Wickham area, Western Australia
Photo © Jordan Vos
western narrow-banded skink (Eremiascincus pallidus) distribution range map Eremiascincus pallidus
Western narrow-banded skink
Year described
Günther 1875
A medium-sized (snout-vent length up to 77 mm), slender narrow-banded Eremiascincus having 6– 8 undivided supralabials (usually 7); one infralabial in broad contact with the postmental scale (rarely 2); scales on top of the fourth toe in single rows with transverse sutures; 20–31 subdigital lamellae in one row (not grooved), un- or only feebly keeled; plantar scales 14–18, smooth; 30–36 scale rows at mid-body; head small and snout depressed; ear opening small and circular; dorsum with keels posteriorly and tail with ridged scales; coloration pattern usually comprises 32–37 perfectly transverse dark narrow bands (type b, rarely a) on the tail; body usually without banding or at most faint bands on side of body; pale.

lowlands bar-lipped skink (Eremiascincus pardalis)
Pormpuraaw, Queensland
Photo © Anders Zimny
lowlands bar-lipped skink (Eremiascincus pardalis) distribution range map Eremiascincus pardalis
Lowlands bar-lipped skink
Year described
(Macleay 1877)

ghost skink (Eremiascincus phantasmus)
Simpson Desert, Queensland
Photo © Henry Cook
ghost skink (Eremiascincus phantasmus) distribution range map Eremiascincus phantasmus
Ghost skink
Year described
Meke, Doughty & Donnellan 2013
A medium to large-sized (snout-vent length up to 92.5 mm), slender narrow-banded Eremiascincus having 8–9 undivided supralabials (usually 8); 2 infralabials usually in broad contact with the postmental scale; 20–30 subdigital lamellae, at least basally in two rows and at least basally keeled; plantar scales 12–18, smooth; 28–33 scale rows at mid-body; head small, snout depressed, and ear opening small and circular; dorsum with keels posteriorly and tail often with strong ridges; coloration pattern usually comprises 29–39 perfectly transverse narrow, often very pale bands on the tail (type a, b); body without bands or with indication of light narrow bands (type a, b) dorsally or more frequently on sides of body, usually pale, without any indication of banding visible.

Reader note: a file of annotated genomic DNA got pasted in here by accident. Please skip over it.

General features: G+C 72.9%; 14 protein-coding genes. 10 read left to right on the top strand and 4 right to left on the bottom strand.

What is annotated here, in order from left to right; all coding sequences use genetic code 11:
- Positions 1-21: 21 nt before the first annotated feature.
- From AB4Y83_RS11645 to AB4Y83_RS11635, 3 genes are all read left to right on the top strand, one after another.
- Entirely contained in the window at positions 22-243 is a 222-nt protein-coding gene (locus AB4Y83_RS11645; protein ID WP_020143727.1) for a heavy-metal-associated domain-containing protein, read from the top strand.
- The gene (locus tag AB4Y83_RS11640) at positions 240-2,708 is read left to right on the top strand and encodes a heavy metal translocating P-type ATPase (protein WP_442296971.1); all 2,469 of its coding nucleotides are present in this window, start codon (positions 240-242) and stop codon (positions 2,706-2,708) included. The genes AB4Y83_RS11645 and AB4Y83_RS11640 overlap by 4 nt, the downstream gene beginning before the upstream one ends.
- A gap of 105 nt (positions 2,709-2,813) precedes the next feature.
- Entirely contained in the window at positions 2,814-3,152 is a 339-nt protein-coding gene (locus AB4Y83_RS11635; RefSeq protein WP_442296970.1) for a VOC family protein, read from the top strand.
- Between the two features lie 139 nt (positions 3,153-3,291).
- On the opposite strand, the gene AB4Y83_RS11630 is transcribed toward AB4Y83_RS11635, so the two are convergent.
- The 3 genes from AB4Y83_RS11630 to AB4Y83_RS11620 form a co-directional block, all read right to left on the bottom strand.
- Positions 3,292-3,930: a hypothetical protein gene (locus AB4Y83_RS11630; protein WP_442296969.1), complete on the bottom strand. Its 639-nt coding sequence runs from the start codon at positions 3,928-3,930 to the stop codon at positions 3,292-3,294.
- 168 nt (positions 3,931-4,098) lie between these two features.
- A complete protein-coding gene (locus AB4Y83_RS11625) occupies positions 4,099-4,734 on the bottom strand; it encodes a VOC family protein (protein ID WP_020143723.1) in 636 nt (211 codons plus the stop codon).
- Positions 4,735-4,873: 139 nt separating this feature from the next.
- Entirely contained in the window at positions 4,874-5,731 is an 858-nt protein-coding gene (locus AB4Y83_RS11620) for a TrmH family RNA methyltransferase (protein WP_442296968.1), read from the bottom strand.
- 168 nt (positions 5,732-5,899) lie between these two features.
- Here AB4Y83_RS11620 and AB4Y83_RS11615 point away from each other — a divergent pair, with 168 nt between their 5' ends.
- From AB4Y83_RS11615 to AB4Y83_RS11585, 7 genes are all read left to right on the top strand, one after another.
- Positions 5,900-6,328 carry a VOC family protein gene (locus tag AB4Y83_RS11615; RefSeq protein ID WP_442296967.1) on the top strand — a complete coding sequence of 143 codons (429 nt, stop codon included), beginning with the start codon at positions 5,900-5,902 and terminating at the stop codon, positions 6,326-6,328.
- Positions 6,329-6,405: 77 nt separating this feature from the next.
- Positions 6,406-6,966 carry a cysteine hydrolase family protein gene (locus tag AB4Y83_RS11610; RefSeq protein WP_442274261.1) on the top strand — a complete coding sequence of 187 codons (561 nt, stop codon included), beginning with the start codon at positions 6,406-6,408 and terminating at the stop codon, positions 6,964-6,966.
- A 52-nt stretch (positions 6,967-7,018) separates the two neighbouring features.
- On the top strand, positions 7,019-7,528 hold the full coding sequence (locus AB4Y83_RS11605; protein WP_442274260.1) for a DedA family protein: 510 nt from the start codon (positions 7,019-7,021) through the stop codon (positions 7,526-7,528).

broad-banded sand-swimmer (Eremiascincus richardsonii)
Winninowie, South Australia
Photo © Henry Cook
broad-banded sand-swimmer (Eremiascincus richardsonii) distribution range map Eremiascincus richardsonii
Broad-banded sand-swimmer
Year described
(J.E. Gray 1845)

No thumbnail available rusty skink (Eremiascincus rubiginosus) distribution range map Eremiascincus rubiginosus
Rusty skink
Year described
Mecke & Doughty 2018

  1. Greer, A.E. (1979). Eremiascincus, a new generic name for some Australian sand swimming skinks (Lacertilia: Scincidae). Records of the Australian Museum, 32(7):321-338.
  2. Mecke, S.; Doughty, P.; & Donnellan, S.C. (2009). A new species of Eremiascincus (Reptilia: Squamata: Scincidae) from the Great Sandy Desert and Pilbara Coast, Western Australia and reassignment of eight species from Glaphyromorphus to Eremiascincus. Zootaxa, 2246:1-20.